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Going to a Shelter

Every shelter and safe housing program is different, but the following is generally what you can expect.

Going to a Shelter

Before making the decision to enter a shelter or safe housing program, you will talk with an advocate about your situation. If the program does not have space or it is not a good fit for you, the advocate will try to help you find another safe place. At Day One, you always have the power to make decisions for yourself.

What to Expect if You Go to a Shelter

Every shelter and safe housing program is different, but the following is generally what you can expect:

  • Safe, private location. Shelters and safe housing programs make everyone’s safety their first priority. You may be asked to keep the location a secret.
  • No fees. Shelters and safe housing programs are free.
  • Transportation. Most programs will provide transportation to a shelter or safe housing program. Many also offer residents bus tokens and transportation to appointments.
  • Children’s safety. As advocates, we understand that children are also impacted by domestic violence. Advocates will be able to work with both you and your children offering support, information and parenting resources. Domestic violence programs are mandated reporters of child abuse.
  • Self-provided childcare. Your children will be under your watch and care at all times. Childcare may be provided during groups and other activities.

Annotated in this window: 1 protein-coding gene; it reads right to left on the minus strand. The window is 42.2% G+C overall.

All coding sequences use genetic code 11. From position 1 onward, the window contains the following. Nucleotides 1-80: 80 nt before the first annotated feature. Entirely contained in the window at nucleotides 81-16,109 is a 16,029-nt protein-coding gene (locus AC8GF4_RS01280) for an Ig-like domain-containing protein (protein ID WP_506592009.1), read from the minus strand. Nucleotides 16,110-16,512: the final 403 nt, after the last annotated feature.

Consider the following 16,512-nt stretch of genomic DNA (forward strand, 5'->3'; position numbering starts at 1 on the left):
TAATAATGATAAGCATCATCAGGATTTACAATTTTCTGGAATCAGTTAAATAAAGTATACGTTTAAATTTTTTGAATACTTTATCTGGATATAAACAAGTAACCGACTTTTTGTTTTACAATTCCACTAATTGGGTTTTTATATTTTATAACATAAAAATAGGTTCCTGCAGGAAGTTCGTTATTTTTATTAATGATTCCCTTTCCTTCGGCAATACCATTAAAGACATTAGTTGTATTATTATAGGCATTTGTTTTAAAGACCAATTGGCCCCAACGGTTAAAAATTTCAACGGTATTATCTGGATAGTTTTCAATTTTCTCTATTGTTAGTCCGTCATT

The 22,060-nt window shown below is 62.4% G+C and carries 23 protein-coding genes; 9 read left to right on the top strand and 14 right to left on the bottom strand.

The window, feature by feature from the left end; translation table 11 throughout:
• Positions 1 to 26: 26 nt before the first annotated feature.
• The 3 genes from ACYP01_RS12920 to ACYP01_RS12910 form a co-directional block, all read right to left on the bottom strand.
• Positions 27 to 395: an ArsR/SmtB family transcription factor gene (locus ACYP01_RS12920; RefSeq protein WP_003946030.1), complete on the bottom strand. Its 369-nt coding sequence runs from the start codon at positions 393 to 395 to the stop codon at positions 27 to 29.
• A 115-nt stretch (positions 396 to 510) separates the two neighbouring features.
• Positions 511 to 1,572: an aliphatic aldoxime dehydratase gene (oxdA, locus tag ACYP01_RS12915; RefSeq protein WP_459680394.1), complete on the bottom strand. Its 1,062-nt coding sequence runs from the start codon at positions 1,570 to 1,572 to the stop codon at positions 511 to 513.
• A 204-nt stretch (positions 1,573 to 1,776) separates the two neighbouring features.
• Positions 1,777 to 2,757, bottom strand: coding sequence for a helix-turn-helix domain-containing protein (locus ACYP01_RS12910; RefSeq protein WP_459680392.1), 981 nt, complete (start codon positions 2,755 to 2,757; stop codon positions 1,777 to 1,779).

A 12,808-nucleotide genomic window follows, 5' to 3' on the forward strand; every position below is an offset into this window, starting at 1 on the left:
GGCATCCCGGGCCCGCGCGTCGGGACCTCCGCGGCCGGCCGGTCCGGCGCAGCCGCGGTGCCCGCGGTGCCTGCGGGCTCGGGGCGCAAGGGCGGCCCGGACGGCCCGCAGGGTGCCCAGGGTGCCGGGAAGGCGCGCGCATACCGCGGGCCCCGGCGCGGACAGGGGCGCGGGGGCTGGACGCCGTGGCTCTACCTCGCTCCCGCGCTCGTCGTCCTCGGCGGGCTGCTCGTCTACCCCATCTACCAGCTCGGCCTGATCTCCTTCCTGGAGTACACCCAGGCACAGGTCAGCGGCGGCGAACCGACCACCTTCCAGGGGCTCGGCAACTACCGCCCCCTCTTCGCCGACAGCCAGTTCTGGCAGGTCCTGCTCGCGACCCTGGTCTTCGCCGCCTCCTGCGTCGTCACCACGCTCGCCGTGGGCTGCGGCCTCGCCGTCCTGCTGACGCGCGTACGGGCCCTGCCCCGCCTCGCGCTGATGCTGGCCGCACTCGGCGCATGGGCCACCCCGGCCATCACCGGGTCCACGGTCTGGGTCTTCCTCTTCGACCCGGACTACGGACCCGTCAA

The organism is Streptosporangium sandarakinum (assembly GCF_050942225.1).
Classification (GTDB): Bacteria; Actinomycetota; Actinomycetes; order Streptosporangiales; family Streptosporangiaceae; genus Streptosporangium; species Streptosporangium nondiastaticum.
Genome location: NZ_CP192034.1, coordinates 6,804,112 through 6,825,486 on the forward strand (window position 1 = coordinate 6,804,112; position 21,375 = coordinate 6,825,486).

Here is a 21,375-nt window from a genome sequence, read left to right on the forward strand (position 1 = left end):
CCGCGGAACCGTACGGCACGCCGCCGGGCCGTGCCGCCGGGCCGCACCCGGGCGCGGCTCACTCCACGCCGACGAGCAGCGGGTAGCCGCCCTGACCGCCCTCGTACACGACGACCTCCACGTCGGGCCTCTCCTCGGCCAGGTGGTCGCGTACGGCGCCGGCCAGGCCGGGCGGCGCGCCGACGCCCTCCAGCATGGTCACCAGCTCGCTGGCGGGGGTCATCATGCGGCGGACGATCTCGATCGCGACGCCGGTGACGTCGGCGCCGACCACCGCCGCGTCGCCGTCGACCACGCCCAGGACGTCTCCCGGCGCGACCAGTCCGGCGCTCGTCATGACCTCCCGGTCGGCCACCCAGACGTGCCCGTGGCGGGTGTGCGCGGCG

• Help finding a safe place for your pet. Shelters will work with you to find a place for your pets to be cared for elsewhere. Most shelters do not allow pets. Learn more about pet protection.
  • Confidentiality. Your information will be private and will not be shared with other agencies unless you give your written permission. You will be asked to honor the privacy of other program participants by not discussing their names or situations with anyone else.
  • Food, clothing, and toiletries. Shelters and safe housing programs will provide basic necessities for you and your family at no cost.
  • Sleeping arrangements. You may share common areas and might be asked to share a bedroom. In most shelters you will share the kitchen, common living areas, and bathrooms with other residents. 
  • Laundry facilities. Shelters and safe housing programs usually have laundry facilities and provide guests with linens (sheets, towels and blankets).
  • Visitors. Visitors are generally not allowed in the shelter or safe housing program, but you can meet with your friends and family elsewhere.

Some programs:

  • Allow you to bring your pets
  • Have computers you can use to check your email and access online resources
  • Offer free cell phones for 911 calls only

What to Expect if you Go to a Safe Housing Program

  • Your stay will be short-term. Safe housing programs offer short stays, between 3 and 7 days.
  • You will have daily contact with an advocate. Throughout your stay, advocates will work closely with you to help find a safe place to move on to. Advocates are available in person weekdays and by phone on weekends.
  • Options for moving on. If you still need a safe place when your stay at the safe housing program ends, an advocate will try to assist you to find a longer-term shelter/housing and make every effort to provide transportation for you to get there.

*Portions of the text on this page were adapted from the Washington State Coalition Against Domestic Violence, and is used with their permission.